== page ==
VIEWING INSIDE GRANITE MOUNTAIN
September 19, 2010
Those heavy iron doors on the side of a granite mountain road just outside Salt Lake City mystify me. What treasures are inside that vault? I want to peek inside to satisfy my curiosity. I’ve been inside archives and in the basement of the National Archives in Washington, so I have an idea of the appearance, and I’m aware of the temperature-humidity controls necessary in archives and vaults to preserve aging documents. It’s just the thought that I cannot go inside that vault underneath 700 feet of granite and may never be invited inside that encourages the mystery behind those doors of the Family History Library’s Granite Mountain Vault.
I have known about the vault for years. Probably all genealogists know the Family History Library (FHL) stores the microfilm of the world’s records in Granite Mountain. There are records stored there that are the only copies in the world. Only a minimum number of approved workers can enter because the temperature and humidity must be maintained at all times. Some of the top VIPs cannot enter.
A reader sent me a link she found that shows videos of the inside. That made me as happy as a kid in a candy store. I wanted to see inside. Sure enough, it closely resembles other archives I had seen, but this was different because technology had progressed since 1995 when I was at the National Archives. Digitization was in its infantsy then. At that time, they speculated that in the future microfilm would be phased over onto compact disks. Family history has changed drastically in the intervening years.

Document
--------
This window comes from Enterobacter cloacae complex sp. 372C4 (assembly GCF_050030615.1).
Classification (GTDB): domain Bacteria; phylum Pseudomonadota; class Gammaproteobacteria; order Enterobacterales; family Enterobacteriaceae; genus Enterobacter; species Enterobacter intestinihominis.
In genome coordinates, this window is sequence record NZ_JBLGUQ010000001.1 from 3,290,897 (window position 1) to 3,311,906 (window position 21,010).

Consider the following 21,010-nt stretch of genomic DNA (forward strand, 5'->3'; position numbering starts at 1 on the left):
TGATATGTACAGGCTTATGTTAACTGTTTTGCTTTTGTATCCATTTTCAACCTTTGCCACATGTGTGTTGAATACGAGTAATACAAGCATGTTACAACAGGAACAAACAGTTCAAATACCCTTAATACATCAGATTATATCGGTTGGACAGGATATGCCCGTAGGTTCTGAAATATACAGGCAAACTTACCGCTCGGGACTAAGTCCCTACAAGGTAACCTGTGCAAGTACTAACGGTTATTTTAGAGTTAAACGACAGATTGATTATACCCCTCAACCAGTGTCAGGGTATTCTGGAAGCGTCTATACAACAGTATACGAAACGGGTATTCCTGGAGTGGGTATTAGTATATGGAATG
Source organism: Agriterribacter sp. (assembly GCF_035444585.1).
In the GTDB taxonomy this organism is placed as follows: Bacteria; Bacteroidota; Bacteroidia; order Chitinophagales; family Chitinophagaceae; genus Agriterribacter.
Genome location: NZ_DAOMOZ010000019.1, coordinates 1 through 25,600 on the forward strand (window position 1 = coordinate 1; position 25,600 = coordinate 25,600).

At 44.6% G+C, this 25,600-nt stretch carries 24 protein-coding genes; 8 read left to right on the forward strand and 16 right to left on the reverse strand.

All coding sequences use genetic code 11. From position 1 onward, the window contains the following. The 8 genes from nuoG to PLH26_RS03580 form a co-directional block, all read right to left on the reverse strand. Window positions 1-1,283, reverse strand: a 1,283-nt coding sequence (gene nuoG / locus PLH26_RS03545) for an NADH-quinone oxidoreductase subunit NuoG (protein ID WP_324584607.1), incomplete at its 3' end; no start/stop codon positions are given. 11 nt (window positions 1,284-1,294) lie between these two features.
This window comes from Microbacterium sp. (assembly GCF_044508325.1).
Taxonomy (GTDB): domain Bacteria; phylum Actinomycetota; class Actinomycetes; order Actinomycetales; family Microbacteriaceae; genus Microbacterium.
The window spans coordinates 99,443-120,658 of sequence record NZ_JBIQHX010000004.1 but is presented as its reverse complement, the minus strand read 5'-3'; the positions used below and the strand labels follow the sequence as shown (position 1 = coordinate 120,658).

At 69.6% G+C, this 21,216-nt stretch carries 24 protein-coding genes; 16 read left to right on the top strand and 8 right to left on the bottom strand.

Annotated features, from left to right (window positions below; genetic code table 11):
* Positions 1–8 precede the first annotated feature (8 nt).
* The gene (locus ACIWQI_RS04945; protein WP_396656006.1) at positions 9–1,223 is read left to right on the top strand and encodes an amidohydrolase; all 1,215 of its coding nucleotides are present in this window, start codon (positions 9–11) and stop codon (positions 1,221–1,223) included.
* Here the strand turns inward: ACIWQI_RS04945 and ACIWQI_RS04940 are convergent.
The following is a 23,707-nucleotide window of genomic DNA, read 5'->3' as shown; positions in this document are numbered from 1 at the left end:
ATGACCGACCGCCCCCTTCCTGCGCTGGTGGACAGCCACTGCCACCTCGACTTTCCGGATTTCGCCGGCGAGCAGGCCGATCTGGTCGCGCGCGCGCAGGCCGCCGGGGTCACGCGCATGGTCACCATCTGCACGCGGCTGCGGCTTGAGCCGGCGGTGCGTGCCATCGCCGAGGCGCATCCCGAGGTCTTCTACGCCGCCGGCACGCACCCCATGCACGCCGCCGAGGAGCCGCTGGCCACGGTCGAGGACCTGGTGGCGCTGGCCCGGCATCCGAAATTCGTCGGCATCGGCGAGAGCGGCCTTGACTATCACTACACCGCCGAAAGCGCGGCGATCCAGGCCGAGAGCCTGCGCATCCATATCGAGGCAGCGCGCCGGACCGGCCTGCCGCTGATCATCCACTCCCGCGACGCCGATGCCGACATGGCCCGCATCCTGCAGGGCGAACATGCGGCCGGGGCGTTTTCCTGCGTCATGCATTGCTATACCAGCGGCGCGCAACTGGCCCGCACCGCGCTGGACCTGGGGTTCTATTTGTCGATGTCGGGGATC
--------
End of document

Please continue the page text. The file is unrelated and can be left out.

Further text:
The FHL began collecting records in 1894 but by 1938, they realized they needed a safe and secure place to store this valuable collection. The construction at Granite Mountain began in 1957 but it was not finished until 1965. There are hallways that comprise over 65,000 feet. The 60 staff members navigate the halls, which are 20 feet wide and 15 feet high, and reinforced by steel, carved into Granite Mountain. The records represent 160 languages of the world. It is there the staff constantly monitor the inside conditions, collect, film, store, preserve, and use modern technology to digitize and store the collection of families and history. They use the water in the 33,000-gallon reservoir inside and in the back for microfilming purposes.
A major problem in transferring microfilm to digitized copies is that each roll of film varies in density making this a slow process. The video explained to hasten the process technology is now available to use computer algorithms to make the image as sharp as, or more so, than the original microfilm. Using this technology, each copy of a copy is as vibrant as the other is. Once the microfilm film is digitized, it is available anytime to anyone all over the world at no cost over the Internet, but there is a small fee to rent the microfilm for viewing at local Family History Centers. The Internet site for searching the collection is www.familysearch.org.
I hope you all take advantage of the two videos. Seeing the inside of those steel concrete reinforced doors is a real treat. View video #1 at www.youtube.com/watch?v=MfXVvWb0qOQ%20 and the second one at www.youtube.com/watch?v=y1OqEEbRTVw.
CELTIC GENEALOGY SEMINAR: The Clayton Library Friends Seminar in Houston is on the Irish and Scots/Irish, Saturday October 16, 2010, 10:15 a.m. to 3:30 p.m. The $30 registration fee goes up to $40 after October 10. Lunch is optional for a cost of $10. Mail registration to Clayton Library Friends, P. O. Box 271078, Houston, TX 77277-1078, and note “Irish Seminar.” Their email is firstname.lastname@example.org.
Brenda Kellow has a bachelor's degree in history, teaches, and lectures on genealogy. Before retiring to publish her family’s histories in 2007, Brenda held certification as a Certified Genealogist and as a Certified Genealogical Instructor. Send reunion announcements, books to review, and genealogy queries to: TracingOurRoots@gmail.com.